2. Blackwoods Campground – Acadia National Park

campers visiting ocean outside of campground in Maine

Image from The Dyrt camper Christy C.

Located five miles south of charming Bar Harbor, Blackwoods Campground is open year-round for camping in Acadia National Park. Often full from mid-June to mid-October, it’s recommended that you make a reservation in advance.

With many shaded campsites, clean restrooms, and nearby hiking trails, there is a reason that Blackwoods is one of the most popular campgrounds in Maine. The campground is primitive so don’t expect any RV hookups, but you’ll love falling asleep to the sounds of the Atlantic Ocean.

“Acadia is a fantastic national park and really not that large. Although these are some huge campgrounds and the sites are huge allowing you to be pretty spaced out from your “neighbors”. We stayed on one of the non-electric tent sites (B134) on the back end of one the “loops” and were nestled right into the woods with no one right by us. I really can’t believe that more people don’t come and camp in the fall. Yes it’s a little cooler, but that’s nothing a good sleeping bag and a nice fire can’t fix.” – The Dyrt Camper Elliott B.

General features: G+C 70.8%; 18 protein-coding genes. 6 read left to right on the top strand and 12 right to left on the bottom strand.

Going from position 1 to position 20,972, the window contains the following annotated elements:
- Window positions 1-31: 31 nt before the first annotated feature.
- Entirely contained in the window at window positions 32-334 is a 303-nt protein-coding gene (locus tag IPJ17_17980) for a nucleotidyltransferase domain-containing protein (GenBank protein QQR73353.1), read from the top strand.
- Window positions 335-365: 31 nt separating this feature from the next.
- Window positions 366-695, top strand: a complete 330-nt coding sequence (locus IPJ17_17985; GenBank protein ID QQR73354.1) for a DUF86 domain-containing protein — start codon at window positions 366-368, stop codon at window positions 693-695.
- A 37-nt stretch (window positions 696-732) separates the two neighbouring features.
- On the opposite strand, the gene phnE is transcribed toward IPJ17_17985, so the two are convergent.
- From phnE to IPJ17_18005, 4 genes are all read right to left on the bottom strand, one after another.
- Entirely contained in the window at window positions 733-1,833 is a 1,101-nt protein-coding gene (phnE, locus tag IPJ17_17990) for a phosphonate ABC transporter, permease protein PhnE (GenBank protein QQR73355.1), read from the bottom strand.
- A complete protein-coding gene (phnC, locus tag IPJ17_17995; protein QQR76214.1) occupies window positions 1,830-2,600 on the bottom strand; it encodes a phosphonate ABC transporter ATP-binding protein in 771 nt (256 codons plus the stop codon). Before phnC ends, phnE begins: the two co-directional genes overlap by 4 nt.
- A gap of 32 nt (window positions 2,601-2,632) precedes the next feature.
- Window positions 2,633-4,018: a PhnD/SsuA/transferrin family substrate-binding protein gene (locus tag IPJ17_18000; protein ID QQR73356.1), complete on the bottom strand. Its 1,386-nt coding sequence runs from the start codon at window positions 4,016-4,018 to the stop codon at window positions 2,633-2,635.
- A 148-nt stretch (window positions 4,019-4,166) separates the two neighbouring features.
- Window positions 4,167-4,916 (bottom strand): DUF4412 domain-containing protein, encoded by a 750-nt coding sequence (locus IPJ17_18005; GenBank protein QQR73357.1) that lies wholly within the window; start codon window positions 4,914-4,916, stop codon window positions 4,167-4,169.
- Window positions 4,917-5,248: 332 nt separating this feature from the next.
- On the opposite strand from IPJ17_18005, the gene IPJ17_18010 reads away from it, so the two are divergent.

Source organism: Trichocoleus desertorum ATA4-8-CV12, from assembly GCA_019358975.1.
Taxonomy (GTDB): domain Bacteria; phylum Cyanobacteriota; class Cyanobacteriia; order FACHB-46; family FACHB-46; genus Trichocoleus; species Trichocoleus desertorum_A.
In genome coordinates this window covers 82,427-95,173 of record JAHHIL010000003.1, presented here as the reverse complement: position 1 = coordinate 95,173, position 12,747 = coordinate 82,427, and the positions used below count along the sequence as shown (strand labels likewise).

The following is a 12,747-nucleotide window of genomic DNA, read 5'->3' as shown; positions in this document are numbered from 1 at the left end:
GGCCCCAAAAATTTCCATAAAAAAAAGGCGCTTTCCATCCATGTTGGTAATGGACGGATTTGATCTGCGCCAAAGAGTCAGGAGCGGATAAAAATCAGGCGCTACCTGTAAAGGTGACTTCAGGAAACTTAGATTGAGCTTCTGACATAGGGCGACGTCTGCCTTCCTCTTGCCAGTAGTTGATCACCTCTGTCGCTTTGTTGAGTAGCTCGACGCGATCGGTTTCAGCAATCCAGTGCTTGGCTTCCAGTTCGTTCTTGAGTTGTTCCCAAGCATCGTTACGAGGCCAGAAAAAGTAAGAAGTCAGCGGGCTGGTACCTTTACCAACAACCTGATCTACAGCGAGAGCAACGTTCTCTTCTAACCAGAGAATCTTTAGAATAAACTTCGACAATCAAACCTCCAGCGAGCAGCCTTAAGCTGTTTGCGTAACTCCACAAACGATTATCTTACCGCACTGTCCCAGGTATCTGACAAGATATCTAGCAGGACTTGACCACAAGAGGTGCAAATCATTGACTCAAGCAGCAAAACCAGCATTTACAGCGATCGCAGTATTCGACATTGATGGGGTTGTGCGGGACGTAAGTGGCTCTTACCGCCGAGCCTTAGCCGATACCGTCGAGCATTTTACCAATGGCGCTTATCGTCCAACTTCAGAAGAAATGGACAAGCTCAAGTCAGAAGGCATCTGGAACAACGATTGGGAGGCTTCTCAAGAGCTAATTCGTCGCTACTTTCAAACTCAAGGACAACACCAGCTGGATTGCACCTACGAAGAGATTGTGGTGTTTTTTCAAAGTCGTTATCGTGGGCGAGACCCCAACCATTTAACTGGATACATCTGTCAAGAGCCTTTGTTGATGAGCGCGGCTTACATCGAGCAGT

3. Wolfe’s Neck Oceanfront Campground

Wolfe's Neck Oceanfront Campground in Maine

Image from The Dyrt camper Nancy W. 

Stay at Wolfe’s Neck Oceanfront Campground, where the forest meets the bay.

Freeport, home to L.L. Bean, is a quintessential Maine town with lots to offer from shopping to food. Located a short drive away from town, Wolfe’s Neck is home to over 626 acres and three miles of shoreline. With three distinct camping areas to choose from, you’ll find the perfect campsite.